Seven patients, accompanied by reality TV star Ethan Zohn, share their stories about how City of Hope’s compassionate care and innovative treatments composed a new melody of life for them.
Befitting the 2019 Rose Parade theme, “The Melody of Life,” City of Hope has named its 47th float “Harmony of Hope.” City of Hope fosters harmonious collaboration between different departments, academic disciplines, research efforts and physicians to speed scientific advances from the laboratory bench to the patient’s bedside. Its credo is to heal the body and bolster the soul so that patients can live successful, rewarding lives after cancer or other life-threatening diseases.
Ethan Zohn, winner of CBS’s reality TV show “Survivor” in 2002 and a two-time cancer survivor of Hodgkin’s lymphoma, will ride on City of Hope’s float and live tweet via @EthanZohn. He is a keen supporter of cancer centers like City of Hope, whose track record in innovative treatment options like stem cell transplants and other cell-based therapies has prolonged so many lives.
Some of the float’s highlights include the monarch butterflies, which symbolize the metamorphosis City of Hope has undergone over its 105-year history. It is now an internationally recognized medical center and independent biomedical research institution that offers a unique blend of compassionate patient care and research innovation not found anywhere else. Like monarch butterflies who innately know the correct direction to migrate each year even though they’ve never made the journey, City of Hope’s physician-scientists have an internal compass that has led them to transform the medical landscape. For example, City of Hope made the foundational discoveries that led to the development of synthetic human insulin and numerous breakthrough cancer drugs.
City of Hope physicians and nurses will ride on the float next to their patients. The seven patients are a small sampling of the more than 68,400 international individuals City of Hope treated in 2018.
The riders on the float all agree that music plays an instrumental role in patients’ lives and recovery – helps them heal, brings them comfort or gives them temporary reprieve from a treatment’s side effects. One City of Hope patient developed her singing voice because her fragile condition prevented her from physical activity. Another patient, a bassist, contributed to the soundtrack of dozens of blockbuster movies that have touched so many lives. All of the patients say their medical team at City of Hope delivered kind, harmonious treatment that pumped life back into their souls.
The riders’ stories: (for more details, go to /rose-parade-float)
- Abraham Laboriel, 71, from Tarzana: When Abraham Laboriel was diagnosed with a blood cancer called multiple myeloma in 2016, he swore he wouldn’t let the disease beat him. He chose to be treated at City of Hope because his wife, a pediatrician, told him, “We need to find a doctor who doesn’t find your case ‘interesting.’ City of Hope has performed more than 14,000 bone marrow and stem cell transplants. We’re going there.” During the two-week transplant process, Laboriel and his wife stayed in a bungalow on campus at City of Hope where he could eat home-cooked meals in a private space and have unlimited visits from his two sons who, like Laboriel, are gifted musicians. They all made music together every day. “Music is very healing and has a tremendous power to keep people going beyond their own strength,” Laboriel said. “Music helped me regain my strength after cancer.” Laboriel, originally from Mexico, is recognized by many as “the most widely used session bassist of our time.” He has played in more than 4,000 recordings and soundtracks, including “Coco,” “Jurassic World,” “Frozen,” “The Incredibles” and “Incredibles 2.” He has worked with people such as Stevie Wonder, Michael Jackson, Dolly Parton, Elton John, Ray Charles and Madonna. Laboriel, now in total remission, is still actively touring and recording. He plans to continue to perform and record music indefinitely because he says musicians never really retire. Making music fills him with joy every day.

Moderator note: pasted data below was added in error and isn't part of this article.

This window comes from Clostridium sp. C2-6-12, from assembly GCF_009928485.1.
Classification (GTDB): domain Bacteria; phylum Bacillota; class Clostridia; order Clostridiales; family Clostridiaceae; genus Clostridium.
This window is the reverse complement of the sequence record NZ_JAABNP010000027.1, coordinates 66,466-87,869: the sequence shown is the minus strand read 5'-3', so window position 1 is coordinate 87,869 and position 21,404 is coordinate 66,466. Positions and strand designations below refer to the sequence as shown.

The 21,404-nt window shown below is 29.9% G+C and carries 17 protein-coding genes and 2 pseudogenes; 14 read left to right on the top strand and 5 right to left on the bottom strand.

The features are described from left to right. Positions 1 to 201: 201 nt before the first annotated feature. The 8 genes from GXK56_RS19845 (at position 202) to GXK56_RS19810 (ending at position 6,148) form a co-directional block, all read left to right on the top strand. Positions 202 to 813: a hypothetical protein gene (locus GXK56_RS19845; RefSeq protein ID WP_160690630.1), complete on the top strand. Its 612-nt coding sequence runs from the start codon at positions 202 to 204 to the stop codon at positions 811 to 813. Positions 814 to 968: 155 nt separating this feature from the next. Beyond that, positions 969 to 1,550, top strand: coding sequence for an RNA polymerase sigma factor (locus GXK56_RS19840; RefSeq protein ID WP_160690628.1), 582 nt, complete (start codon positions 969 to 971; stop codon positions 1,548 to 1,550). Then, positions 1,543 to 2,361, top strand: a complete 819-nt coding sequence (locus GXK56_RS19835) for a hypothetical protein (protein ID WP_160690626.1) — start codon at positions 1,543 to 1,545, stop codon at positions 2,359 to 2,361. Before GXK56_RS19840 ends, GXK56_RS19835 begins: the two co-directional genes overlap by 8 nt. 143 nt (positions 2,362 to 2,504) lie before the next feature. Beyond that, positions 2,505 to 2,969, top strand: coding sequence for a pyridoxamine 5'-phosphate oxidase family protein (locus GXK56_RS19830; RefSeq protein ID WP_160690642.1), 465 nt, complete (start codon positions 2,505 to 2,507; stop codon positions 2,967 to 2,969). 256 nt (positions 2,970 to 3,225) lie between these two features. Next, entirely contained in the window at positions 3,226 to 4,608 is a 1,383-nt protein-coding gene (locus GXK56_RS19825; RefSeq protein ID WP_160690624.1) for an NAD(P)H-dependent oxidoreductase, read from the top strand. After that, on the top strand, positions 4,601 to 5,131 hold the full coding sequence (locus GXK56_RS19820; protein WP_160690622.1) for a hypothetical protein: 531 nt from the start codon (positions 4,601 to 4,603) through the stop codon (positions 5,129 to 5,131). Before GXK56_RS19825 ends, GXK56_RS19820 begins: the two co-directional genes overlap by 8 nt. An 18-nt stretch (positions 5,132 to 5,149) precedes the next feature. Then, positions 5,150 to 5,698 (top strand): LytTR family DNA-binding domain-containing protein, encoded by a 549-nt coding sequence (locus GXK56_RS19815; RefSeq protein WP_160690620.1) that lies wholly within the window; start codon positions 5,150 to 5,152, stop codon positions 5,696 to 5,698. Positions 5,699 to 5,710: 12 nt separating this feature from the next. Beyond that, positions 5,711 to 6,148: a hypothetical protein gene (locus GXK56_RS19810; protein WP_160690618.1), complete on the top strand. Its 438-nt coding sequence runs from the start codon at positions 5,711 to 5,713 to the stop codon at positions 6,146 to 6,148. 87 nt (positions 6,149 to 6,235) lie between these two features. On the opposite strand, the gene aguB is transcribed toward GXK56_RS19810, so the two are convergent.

- Caitlin Herron, 14, from Stevenson Ranch: The chemotherapy and full-body radiation that then 12-year-old Caitlin Herron underwent to treat a rare form of leukemia potentially stunted her growth, sidetracked her puberty and took away her ability to have children in the future. However, Herron, now 14 and in remission, said she prefers to think about the positive impact the disease has had. “Cancer affected my life in so many ways and changed how I saw life. It made me want to do all I can to give back” she said. “I just really want to be an advocate for anyone going through cancer because it’s a difficult process.” To rally herself before her treatment, Herron, who loves singing, performed publicly for the first time. She wanted to prove that she could face a long-held fear head on — an analogy for the anxiety she felt over her first round of chemotherapy. While at City of Hope, Herron often sang “Tears in Heaven” by Eric Clapton because it reminded her to stay strong for the pediatric patients who had passed away while battling cancer. Herron is now a freshman in high school. She takes advanced courses, is involved in gymnastics and actively participates in many school activities. Herron hopes to learn how to play the guitar to one day create melodies for the songs she composed while in treatment at City of Hope. Most important, she hopes to inspire other cancer patients to continue to pursue their dreams despite all the hurdles and battles they may encounter.